The negotiations should take a week or two, and the CBO will then take a bit more time to score the product. Reid's office would like the bill on the floor in two weeks, but that's a tight deadline when you need to wait for a score. After that, Reid's office would like floor debate to close after two weeks, but that's ambitious, to say the least.

Photo credit: Brendan Hoffman/Bloomberg.

By Ezra Klein  |  October 16, 2009; 1:29 PM ET
Categories:  Health Reform  
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Next: Joe Lieberman (Probably) Won't Support a Filibuster Against Health-Care Reform

Comments

So we are saying, before Thanksgiving, the bill comes to the floor and after that the floor debate. So the floor vote in Senate may happen in Mid December.

What about House? Then conference and then final vote? Which means earliest the whole show can wrap up is Jan end. Most likely in Feb.

Is that correct?

Posted by: umesh409 | October 16, 2009 1:52 PM | Report abuse

Good reporting.

Shouldn't you be saying something about your sources, i.e. who they are, how many?

Posted by: wisewon | October 16, 2009 2:45 PM | Report abuse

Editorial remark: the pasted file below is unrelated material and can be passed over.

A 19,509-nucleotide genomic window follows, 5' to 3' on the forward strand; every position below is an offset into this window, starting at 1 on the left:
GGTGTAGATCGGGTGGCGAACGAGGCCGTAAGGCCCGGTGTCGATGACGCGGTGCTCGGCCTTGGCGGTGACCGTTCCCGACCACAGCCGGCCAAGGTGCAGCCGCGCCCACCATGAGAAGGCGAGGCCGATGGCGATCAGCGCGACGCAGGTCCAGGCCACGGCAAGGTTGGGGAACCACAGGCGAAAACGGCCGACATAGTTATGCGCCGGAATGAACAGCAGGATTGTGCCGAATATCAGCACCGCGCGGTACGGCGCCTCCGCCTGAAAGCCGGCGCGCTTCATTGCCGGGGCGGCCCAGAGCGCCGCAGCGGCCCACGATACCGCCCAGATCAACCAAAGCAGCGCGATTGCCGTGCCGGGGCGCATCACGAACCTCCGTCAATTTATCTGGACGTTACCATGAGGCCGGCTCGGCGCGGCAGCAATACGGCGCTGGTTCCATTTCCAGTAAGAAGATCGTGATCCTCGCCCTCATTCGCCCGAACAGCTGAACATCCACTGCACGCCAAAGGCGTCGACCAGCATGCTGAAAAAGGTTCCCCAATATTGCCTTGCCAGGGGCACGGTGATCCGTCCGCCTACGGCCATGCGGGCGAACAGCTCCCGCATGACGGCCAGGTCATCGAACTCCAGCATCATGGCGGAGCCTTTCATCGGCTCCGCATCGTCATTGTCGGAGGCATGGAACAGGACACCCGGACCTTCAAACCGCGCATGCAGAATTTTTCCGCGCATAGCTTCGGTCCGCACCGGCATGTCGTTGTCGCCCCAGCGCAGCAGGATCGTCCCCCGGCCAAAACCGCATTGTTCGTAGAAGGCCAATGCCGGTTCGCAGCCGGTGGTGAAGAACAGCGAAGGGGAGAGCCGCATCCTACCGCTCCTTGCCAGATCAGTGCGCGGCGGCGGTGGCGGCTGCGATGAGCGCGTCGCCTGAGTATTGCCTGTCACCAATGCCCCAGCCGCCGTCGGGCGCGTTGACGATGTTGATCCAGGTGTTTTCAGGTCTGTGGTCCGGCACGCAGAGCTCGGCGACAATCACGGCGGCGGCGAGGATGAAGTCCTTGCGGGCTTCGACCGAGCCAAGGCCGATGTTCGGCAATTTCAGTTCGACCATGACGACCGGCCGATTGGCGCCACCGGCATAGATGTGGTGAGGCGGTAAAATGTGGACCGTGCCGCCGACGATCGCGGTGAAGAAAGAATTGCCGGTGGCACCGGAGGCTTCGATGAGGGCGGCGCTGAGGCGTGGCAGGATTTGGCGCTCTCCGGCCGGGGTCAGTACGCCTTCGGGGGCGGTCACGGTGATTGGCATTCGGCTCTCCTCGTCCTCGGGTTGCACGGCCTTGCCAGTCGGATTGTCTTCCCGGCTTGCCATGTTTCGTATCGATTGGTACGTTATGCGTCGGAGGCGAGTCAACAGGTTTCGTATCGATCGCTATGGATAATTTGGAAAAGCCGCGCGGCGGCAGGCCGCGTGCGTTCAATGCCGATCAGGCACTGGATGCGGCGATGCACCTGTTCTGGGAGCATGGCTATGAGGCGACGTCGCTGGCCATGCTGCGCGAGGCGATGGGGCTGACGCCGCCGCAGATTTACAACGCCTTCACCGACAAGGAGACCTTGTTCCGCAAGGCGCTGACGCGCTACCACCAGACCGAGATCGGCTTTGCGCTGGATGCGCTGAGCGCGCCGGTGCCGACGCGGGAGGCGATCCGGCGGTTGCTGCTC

Ezra, if the merged bill includes a public option, if I understand correctly it will take 60 floor votes to amend that feature away. But won't *any* bill that emerges from floor debate need 60 Senators to get cloture, i.e., bring it to a vote?

Posted by: sprung4 | October 16, 2009 3:34 PM | Report abuse

ANOTHER SCENARIO

Ezra, if the merged bill includes a public option ..

---

Also in the running --

COMMIE-CRATS LOSE Va. and NJ governorships, MESSIAH get FRIGHTENED, ECONOMY keeps LOSING REAL JOBS -- Messiah seeks any deal possible to avoid egg-on-face.

Messiah moves back to Chicago in 2012, having PERMANENTLY SCREWED UP JOB MARKET with his STUPID THEORIES.

Posted by: russpoter | October 16, 2009 5:47 PM | Report abuse

so we'll find out just how serious the democrats are about ending pre-ex and covering the uninsured. If they slip the public option in a merged bill they care less about those they claim to care about and jeopardize the entire bill instead of ensuring to get done what everyone knows that can get done like a more moderate bill. So in the end it will be the fault of the democrats and the democrats alone if the status quo remains. Sure they'll still blame republicans politically but that won't be the truth.

Posted by: visionbrkr | October 16, 2009 9:14 PM | Report abuse